If I pay an amount on my credit card every month (it is currently 45 days late), can its collections department still call me about the debt?
The original creditor has the right to call you about the debt any time a contractual installment is late. If you are in arrears on your payments you can expect the internal collections department to call to see why you haven't brought the account up-to-date.
However, most major card companies will refrain from sending the account to outside collections (to avoid the cost to them) for at least three months, but more often, five or six months in arrears.
Your question brings up a phenomenon I see often in the consumer finance theater, "the common non-law."
I can’t tell you the number of times I have been told, "The creditor can't do anything if you make a payment every month on the debt." The rule is stated as if the amount is not really important so long as something is paid each and every month. This rule is nonsense and has no basis in law.
Another commonly held non-law is that if a defendant in a civil suit avoids service of process the plaintiff is totally stymied and cannot proceed. Again, this is nonsense.
Why are these misconceptions so commonly and widely held? I believe the first non-law grew out of the Great Depression when an Alabama lawyer began negotiating much reduced debt payments for his clients who had theretofore been assiduous in their debt payments, but could no longer pay those aggregate amounts each month. A private plan of repayment called for extremely reduced payments, and the creditor agreed not to seize property, garnish wages, and so on if the debtor made monthly payments. In very poor months the debtor could pay in the amount of his best effort, but he had to pay every month.
From the creditor's point of view, half the collection battle would be won if they could get debtors into a payment routine or, rather, rut. If creditors were not to be paid substantially in bad months, at least they could salvage some benefit from this repayment plan. After the plan was agreed to between the debtor and each creditor it could truly be said, "pay what you can — if you can't make the full payment, pay something each month and the creditor can't do anything to you."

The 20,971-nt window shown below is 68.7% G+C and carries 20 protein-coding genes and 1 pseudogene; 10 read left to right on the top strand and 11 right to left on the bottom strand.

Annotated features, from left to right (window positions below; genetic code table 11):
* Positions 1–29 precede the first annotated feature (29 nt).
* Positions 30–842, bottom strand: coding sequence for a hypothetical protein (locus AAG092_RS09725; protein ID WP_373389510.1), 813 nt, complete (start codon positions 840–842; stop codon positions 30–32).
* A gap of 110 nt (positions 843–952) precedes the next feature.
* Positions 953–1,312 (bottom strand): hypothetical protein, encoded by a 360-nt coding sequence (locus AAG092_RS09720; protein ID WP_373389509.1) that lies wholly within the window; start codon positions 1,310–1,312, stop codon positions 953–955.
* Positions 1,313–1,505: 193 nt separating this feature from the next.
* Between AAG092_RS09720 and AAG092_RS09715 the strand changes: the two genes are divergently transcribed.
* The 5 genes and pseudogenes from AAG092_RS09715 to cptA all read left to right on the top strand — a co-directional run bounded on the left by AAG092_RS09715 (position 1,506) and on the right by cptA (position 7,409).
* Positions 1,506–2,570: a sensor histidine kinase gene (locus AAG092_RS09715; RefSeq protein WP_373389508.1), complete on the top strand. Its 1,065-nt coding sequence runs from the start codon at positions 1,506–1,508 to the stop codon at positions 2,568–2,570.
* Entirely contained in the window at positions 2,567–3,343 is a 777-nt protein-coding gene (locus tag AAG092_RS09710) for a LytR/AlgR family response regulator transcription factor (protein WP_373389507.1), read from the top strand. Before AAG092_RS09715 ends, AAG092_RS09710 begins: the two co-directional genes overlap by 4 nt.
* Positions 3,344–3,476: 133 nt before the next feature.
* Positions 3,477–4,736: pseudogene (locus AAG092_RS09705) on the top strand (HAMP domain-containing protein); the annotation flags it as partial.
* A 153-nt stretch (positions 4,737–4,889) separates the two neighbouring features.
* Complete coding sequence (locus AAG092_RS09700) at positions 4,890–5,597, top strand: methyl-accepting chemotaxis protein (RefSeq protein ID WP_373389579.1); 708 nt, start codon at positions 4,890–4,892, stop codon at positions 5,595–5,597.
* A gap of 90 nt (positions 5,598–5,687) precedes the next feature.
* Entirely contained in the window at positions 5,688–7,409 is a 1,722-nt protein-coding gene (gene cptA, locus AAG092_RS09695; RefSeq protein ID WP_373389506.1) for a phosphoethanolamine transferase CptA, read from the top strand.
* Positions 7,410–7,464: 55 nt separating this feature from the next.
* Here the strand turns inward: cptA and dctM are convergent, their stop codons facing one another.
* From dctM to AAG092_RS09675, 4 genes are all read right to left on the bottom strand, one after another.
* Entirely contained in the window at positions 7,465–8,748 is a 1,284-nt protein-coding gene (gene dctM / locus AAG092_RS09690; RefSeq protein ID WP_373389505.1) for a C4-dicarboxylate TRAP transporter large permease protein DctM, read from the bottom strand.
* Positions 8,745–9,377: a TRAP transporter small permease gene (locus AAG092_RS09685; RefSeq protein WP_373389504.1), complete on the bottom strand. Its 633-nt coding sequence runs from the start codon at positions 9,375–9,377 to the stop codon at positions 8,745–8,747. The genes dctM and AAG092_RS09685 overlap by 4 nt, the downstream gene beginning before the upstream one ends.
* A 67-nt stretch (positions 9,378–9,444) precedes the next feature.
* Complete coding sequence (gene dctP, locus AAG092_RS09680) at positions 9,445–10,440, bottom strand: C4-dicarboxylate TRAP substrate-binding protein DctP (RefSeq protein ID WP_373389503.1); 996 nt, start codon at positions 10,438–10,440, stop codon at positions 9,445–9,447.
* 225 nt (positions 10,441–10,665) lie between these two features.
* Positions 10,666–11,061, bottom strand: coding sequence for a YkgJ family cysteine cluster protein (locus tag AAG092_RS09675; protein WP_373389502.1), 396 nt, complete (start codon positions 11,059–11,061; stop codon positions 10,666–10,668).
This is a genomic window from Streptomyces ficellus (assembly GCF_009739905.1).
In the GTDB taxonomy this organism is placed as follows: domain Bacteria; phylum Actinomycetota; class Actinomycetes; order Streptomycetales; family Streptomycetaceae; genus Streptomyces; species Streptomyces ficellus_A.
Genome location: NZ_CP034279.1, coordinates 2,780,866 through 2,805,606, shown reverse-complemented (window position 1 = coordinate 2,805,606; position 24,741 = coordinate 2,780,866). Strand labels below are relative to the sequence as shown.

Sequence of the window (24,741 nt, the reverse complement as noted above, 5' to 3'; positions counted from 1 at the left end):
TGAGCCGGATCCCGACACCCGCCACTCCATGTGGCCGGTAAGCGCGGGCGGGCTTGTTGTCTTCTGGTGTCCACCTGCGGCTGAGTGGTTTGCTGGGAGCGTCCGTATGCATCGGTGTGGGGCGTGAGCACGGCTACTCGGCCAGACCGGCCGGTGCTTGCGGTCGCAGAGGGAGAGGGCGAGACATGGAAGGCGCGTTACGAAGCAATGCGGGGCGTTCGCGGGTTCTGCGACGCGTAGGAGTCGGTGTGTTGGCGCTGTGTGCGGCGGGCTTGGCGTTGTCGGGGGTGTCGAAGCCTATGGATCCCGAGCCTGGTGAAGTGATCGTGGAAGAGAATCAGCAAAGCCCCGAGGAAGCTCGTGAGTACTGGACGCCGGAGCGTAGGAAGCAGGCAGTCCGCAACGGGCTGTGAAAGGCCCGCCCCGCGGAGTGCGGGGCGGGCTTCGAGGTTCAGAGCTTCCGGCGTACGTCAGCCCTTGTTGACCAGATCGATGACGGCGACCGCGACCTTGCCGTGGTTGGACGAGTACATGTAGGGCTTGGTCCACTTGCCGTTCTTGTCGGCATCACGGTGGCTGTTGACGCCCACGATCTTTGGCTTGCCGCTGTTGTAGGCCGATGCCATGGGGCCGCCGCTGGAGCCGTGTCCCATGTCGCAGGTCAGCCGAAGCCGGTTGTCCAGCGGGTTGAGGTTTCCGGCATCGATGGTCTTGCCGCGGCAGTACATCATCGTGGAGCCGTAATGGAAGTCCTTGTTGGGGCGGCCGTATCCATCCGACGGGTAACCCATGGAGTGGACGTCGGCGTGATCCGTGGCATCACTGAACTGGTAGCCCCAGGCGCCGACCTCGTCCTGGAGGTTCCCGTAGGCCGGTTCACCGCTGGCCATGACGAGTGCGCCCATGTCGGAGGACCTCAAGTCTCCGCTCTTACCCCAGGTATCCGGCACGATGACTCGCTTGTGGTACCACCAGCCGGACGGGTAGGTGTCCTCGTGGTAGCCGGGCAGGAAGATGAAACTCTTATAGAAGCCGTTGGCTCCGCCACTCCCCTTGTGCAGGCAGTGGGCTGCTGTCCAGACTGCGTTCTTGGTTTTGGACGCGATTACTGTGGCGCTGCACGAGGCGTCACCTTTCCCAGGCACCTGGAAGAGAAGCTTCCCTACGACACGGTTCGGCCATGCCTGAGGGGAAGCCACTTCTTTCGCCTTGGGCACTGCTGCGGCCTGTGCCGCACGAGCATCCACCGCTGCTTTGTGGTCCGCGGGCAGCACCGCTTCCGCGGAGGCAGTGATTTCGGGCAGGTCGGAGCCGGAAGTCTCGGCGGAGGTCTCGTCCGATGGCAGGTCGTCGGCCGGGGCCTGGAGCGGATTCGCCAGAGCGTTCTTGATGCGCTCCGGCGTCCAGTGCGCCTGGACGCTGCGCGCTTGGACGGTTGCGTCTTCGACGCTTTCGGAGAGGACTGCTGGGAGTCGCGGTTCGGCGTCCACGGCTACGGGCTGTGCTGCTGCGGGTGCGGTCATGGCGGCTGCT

These repayment plans spread throughout the country and became very popular. Instead of getting nothing, creditors were getting something. Years later this grass-roots semi-solution became the conceptual basis for Congress' amendments to the Bankruptcy Act when it introduced the unprecedented type of bankruptcy known as a Wage-Earner's Repayment Plan, or Chapter XIII (13) — with strong support from the creditors and bankers.
So, we can start with the fact that creditors have a conditional right to contact you in the regular collections manner simply because the account is in arrears. But for other regulatory regimes, you will be contacted by an internal collector to pressure payment from you.
However other regulatory regimes exist at the federal and state levels. All regulatory schemes exist by governmental action, but none are private (that I know of) by, say, trade association rules or other private means. Most states do not have a comprehensive regulatory scheme, only a collection of prohibitions against collectors resulting from ad hoc abuses and the regulations passed in response to such abuses. These collector statutes usually came about when some especially egregious act by a rogue collector resulted in specific consumer injury, giving collection methods an exceedingly unfavorable press.
Other states, such as California, simply incorporated the federal statute into the state law in its entirety. California made one huge addition to federal law by providing that the restrictions on consumer contact apply equally to original creditors. The federal statute known as the Fair Debt Collection Practices Act (FDCPA) applies only to third-party collectors, so it would not keep your creditors from contacting you. (See Collections Advice to learn more about the collections process.)
Contact a well-connected organization, the National Association of Consumer Advocates (NACA). This is an association of lawyers across the country who practice consumer protection law. NACA has developed a network that should provide a referral for you to an experienced attorney in your state who can speak with you and definitively answer any questions you might have regarding this debt.
Most initial consultations are provided free of charge. Specifically, you should ask the attorney if there are any laws or regulations in your state that could prevent collection activity in your situation, and if making small payments each month extends any degree of protection. A wide ranging discussion should help you plan ahead knowing all of your alternatives.
For more information about consumer debt, and the various options that may be able to help resolve it, I encourage you to visit the Bills.com debt help page.
I hope this information helps you Find. Learn & Save.